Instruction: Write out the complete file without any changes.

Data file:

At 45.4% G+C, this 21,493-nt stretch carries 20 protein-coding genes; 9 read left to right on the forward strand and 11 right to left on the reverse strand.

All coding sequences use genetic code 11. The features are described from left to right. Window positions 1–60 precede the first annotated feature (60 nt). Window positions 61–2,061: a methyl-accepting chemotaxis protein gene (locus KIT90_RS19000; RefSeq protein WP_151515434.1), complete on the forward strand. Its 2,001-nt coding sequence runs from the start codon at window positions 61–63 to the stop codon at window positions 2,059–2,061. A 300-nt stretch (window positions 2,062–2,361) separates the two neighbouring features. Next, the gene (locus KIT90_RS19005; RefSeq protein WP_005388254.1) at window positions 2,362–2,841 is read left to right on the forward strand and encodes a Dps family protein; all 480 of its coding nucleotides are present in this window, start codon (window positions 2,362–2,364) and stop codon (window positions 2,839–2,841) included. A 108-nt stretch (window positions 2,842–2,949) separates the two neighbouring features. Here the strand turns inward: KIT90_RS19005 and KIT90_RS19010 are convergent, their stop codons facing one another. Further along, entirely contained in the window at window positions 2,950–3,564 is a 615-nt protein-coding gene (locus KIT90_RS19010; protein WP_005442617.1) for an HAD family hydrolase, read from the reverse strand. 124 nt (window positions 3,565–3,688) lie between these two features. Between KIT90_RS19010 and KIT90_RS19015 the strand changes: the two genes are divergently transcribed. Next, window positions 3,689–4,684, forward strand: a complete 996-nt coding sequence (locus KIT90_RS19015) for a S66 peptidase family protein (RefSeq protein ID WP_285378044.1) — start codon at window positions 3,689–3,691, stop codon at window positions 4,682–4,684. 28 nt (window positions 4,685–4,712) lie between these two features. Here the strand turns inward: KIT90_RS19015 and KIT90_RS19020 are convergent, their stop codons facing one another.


At 45.4% G+C, this 21,493-nt stretch carries 20 protein-coding genes; 9 read left to right on the forward strand and 11 right to left on the reverse strand.

All coding sequences use genetic code 11. The features are described from left to right. Window positions 1–60 precede the first annotated feature (60 nt). Window positions 61–2,061: a methyl-accepting chemotaxis protein gene (locus KIT90_RS19000; RefSeq protein WP_151515434.1), complete on the forward strand. Its 2,001-nt coding sequence runs from the start codon at window positions 61–63 to the stop codon at window positions 2,059–2,061. A 300-nt stretch (window positions 2,062–2,361) separates the two neighbouring features. Next, the gene (locus KIT90_RS19005; RefSeq protein WP_005388254.1) at window positions 2,362–2,841 is read left to right on the forward strand and encodes a Dps family protein; all 480 of its coding nucleotides are present in this window, start codon (window positions 2,362–2,364) and stop codon (window positions 2,839–2,841) included. A 108-nt stretch (window positions 2,842–2,949) separates the two neighbouring features. Here the strand turns inward: KIT90_RS19005 and KIT90_RS19010 are convergent, their stop codons facing one another. Further along, entirely contained in the window at window positions 2,950–3,564 is a 615-nt protein-coding gene (locus KIT90_RS19010; protein WP_005442617.1) for an HAD family hydrolase, read from the reverse strand. 124 nt (window positions 3,565–3,688) lie between these two features. Between KIT90_RS19010 and KIT90_RS19015 the strand changes: the two genes are divergently transcribed. Next, window positions 3,689–4,684, forward strand: a complete 996-nt coding sequence (locus KIT90_RS19015) for a S66 peptidase family protein (RefSeq protein ID WP_285378044.1) — start codon at window positions 3,689–3,691, stop codon at window positions 4,682–4,684. 28 nt (window positions 4,685–4,712) lie between these two features. Here the strand turns inward: KIT90_RS19015 and KIT90_RS19020 are convergent, their stop codons facing one another.